‘Stop the drill’ in Woodburn forest

11 May 2016

Activists from across the Friends of the Earth Europe network stood in solidarity today with local campaigners resisting controversial oil and gas exploration in Woodburn Forest, Northern Ireland, just outside Belfast.

The drill site, yet to receive proper planning permission and being challenged in court, is located close to a reservoir, and is in a protected water catchment area. Exploratory drilling has commenced, which requires the use of toxic chemicals, and there are risks of spillage only 380 metres from the public water supply.

Magda Stoczkiewicz, director of Friends of the Earth Europe, said:

"We are witnessing a fossil fuel company riding roughshod over community concerns in pursuit of the last drops of oil and gas. Standing in solidarity with the local people of Woodburn, who are fighting to protect their water, their forest and our climate, is simple necessity."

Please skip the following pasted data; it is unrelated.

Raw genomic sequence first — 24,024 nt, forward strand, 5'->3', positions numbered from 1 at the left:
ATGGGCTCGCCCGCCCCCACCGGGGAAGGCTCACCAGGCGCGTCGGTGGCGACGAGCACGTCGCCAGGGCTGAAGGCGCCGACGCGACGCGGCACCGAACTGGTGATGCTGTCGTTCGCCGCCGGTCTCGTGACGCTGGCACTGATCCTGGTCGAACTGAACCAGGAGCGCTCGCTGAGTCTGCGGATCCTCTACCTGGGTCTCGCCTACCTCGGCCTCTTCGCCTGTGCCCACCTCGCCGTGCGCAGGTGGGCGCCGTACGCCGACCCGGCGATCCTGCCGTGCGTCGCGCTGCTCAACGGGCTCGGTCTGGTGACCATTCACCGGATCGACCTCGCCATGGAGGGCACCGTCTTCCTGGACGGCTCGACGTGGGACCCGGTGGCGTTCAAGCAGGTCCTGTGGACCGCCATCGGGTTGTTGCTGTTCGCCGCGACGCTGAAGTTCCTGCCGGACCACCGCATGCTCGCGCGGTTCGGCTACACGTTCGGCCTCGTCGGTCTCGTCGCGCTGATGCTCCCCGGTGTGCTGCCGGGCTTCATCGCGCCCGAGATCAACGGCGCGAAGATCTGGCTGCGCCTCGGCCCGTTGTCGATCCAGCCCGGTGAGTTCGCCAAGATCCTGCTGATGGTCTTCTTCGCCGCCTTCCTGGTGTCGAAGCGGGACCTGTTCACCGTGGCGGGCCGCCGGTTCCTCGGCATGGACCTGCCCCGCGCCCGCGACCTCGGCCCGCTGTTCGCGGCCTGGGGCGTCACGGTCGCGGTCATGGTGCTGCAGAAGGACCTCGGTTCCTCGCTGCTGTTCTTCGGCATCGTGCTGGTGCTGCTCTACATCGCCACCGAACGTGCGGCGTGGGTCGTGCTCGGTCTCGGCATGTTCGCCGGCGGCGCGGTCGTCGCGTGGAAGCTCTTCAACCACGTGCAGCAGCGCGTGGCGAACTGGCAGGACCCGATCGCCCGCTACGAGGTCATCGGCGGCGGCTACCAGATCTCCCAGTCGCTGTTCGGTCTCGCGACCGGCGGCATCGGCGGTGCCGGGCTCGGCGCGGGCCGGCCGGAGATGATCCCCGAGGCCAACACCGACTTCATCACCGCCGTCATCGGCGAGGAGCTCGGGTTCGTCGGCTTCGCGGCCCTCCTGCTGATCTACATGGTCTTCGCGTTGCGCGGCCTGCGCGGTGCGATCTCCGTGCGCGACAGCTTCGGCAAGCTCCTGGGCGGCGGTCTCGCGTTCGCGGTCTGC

The publicly-owned water company, NI Water, granted the lease to oil company InfraStrata for 50 years, and a drilling rig was brought onsite on Monday. Local activists resisting the exploratory drill site have been met with heavy-handed policing, and a number arrested.

Jagoda Munic, chair of Friends of the Earth International, said:

"I'm glad to stand shoulder to shoulder with the community in Woodburn. We simply can't afford to open up any new areas to fossil fuel extraction."

FoE directors hold anti-fracking protest at Woodburn forest, Northern Ireland

Friends of the Earth groups in Ireland, Scotland, England, Wales and Northern Ireland are calling for an end to all onshore extraction of fossil fuels in Britain and Ireland by 2020. This requires bringing an end to opencast coal mining in Britain, an end to burning peat for electricity in Ireland and a ban on fracking across all the jurisdictions on these islands.

The group also visited Lough Neagh, a Natura 2000 protected nature site in Northern Ireland, where sand dredging continues without planning consent or legally required assessments on the impacts to the environment and biodiversity. Fifty-million tonnes of sand have been dredged in the last 35 years. The site has witnessed chronic declines in fish and bird species.